Formation of lambda specialized transducing phage


Because lambda is packaged by a headful mechanism, specialized transducing phage that carry a small region of the bacterial chromosome lack a corresponding amount of phage DNA. The phage DNA that is missing corresponds to the opposite side ofthe prophage genome. Phage that carry the gal genes located on the left side of the prophage lack the phage genes required for lytic functions (e.g. the tail genes) that are located on the right side of the prophage, and phage that carry the bio genes located on the right side of the prophage lack the phage genes required for lysogeny functions (e.g. the int gene) that are located on the right side of the prophage.

Specialized transducing phage that carry genes located on the left side of the prophage (e.g. lambda dgal) are proficient for lysogeny but deficient for lysis. These phage require a helper phage to lyse a recipient cell (e.g. a wild-type lambda phage that provides the missing functions in trans). The "d" written in front of gal indicates that the phage is defective for lytic growth.

Specialized transducing phage that carry genes located on the right side of the prophage (e.g. lambda bio) are proficient for lysis but deficient for lysogeny. These phage can infect a recipient cell and generate a lysate, but require a helper phage to form lysogens a recipient cell (e.g. a wild-type lambda phage that provides the missing functions in trans). (Because they have all the functions required for lytic growth, there is no "d" written in front of bio.)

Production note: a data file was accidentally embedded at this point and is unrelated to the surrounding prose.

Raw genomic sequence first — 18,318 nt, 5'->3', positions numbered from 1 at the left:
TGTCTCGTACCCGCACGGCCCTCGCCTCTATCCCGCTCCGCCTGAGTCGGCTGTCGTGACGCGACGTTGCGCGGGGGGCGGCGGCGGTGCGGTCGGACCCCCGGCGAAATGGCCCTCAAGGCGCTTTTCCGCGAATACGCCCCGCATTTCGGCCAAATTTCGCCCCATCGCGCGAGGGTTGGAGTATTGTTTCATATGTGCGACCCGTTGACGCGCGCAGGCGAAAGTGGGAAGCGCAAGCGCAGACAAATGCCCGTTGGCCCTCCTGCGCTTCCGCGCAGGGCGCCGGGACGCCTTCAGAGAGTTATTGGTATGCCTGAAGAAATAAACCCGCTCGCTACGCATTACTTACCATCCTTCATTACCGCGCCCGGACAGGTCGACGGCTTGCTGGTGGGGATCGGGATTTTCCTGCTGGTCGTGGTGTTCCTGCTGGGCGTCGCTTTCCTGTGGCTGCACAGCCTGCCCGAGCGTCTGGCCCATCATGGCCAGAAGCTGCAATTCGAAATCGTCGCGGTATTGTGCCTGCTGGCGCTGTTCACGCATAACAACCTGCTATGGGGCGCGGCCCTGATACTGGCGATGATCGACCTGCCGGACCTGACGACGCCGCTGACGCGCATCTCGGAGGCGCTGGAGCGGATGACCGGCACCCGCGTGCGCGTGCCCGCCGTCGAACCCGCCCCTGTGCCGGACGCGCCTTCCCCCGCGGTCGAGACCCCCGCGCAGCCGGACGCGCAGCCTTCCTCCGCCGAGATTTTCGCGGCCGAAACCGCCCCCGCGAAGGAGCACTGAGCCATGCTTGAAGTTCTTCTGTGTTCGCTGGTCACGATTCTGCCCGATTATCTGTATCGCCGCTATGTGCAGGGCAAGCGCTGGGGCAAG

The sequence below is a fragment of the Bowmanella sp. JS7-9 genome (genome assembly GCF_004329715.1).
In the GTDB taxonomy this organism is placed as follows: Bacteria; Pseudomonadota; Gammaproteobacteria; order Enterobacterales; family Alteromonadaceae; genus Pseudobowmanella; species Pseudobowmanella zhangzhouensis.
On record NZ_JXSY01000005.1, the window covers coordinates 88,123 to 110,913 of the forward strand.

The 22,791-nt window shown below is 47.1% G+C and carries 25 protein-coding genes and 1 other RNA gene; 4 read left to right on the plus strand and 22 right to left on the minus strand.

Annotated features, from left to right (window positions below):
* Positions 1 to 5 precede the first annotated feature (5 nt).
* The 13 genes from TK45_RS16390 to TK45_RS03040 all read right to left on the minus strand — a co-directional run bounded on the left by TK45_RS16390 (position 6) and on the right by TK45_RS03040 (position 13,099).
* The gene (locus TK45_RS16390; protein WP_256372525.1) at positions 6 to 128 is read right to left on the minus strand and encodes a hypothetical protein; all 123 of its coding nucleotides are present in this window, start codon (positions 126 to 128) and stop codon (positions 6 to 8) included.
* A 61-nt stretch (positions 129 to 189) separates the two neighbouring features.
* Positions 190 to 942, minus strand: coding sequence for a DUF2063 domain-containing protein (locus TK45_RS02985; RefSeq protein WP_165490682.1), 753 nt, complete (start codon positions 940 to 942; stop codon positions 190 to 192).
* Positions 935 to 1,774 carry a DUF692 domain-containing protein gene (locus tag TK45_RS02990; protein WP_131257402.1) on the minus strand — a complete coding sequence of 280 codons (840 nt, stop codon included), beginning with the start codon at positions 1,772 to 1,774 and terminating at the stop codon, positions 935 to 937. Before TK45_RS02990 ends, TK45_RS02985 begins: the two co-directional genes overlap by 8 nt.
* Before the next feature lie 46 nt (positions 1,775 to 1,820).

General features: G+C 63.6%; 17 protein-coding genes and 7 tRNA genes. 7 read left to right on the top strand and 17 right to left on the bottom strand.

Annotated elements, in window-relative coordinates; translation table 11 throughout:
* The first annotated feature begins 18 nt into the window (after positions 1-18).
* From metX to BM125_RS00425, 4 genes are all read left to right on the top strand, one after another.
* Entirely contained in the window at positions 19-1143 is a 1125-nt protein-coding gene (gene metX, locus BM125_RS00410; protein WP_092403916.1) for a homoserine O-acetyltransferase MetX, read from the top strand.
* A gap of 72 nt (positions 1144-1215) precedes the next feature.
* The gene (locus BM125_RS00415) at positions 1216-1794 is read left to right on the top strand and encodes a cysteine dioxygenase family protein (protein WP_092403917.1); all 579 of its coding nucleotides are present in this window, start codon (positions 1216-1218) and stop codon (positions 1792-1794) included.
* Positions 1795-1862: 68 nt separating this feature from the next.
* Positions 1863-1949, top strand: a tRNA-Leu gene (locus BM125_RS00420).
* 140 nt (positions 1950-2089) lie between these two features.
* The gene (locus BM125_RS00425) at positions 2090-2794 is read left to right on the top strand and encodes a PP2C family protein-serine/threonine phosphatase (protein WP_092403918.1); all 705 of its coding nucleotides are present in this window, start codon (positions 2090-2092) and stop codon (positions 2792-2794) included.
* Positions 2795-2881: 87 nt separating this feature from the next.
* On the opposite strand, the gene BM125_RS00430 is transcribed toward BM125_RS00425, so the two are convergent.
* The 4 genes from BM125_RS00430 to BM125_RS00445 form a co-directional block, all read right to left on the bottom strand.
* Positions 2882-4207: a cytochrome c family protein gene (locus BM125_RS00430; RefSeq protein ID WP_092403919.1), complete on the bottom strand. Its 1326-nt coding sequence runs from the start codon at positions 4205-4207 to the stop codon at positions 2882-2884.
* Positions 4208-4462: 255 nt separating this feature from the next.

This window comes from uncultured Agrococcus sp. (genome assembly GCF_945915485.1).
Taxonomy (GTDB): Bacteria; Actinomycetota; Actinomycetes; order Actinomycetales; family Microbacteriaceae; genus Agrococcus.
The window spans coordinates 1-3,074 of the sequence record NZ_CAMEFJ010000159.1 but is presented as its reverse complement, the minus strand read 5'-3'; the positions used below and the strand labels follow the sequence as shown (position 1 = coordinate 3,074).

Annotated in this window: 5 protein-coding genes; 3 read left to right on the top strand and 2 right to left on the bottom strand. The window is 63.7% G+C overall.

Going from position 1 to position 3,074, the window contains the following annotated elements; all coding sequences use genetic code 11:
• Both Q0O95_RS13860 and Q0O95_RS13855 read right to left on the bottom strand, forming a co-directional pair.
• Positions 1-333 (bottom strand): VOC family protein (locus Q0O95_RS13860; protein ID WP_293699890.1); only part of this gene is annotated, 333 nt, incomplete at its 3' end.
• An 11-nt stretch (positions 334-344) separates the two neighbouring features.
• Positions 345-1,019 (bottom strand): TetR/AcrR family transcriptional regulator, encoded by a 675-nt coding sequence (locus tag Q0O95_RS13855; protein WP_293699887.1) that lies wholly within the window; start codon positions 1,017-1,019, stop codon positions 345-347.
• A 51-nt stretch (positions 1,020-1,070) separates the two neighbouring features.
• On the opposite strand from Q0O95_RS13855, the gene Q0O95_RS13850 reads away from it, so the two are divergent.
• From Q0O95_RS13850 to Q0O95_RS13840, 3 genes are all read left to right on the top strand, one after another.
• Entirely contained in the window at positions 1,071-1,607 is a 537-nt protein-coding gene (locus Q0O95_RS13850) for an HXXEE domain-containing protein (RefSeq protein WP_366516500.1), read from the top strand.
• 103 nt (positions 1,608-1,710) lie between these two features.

These are examples of specialized transducing phage resulting from integration of phage lambda at its primary attachment site (attB) on the E. coli chromosome. However, specialized transducing phage can be produced by analogous mechanisms by phage integrated at other sites as well (for example, lambda integrated at secondary attachment sites or other temperate phage integrated at their particular attachment sites.


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Last modified November 26, 2003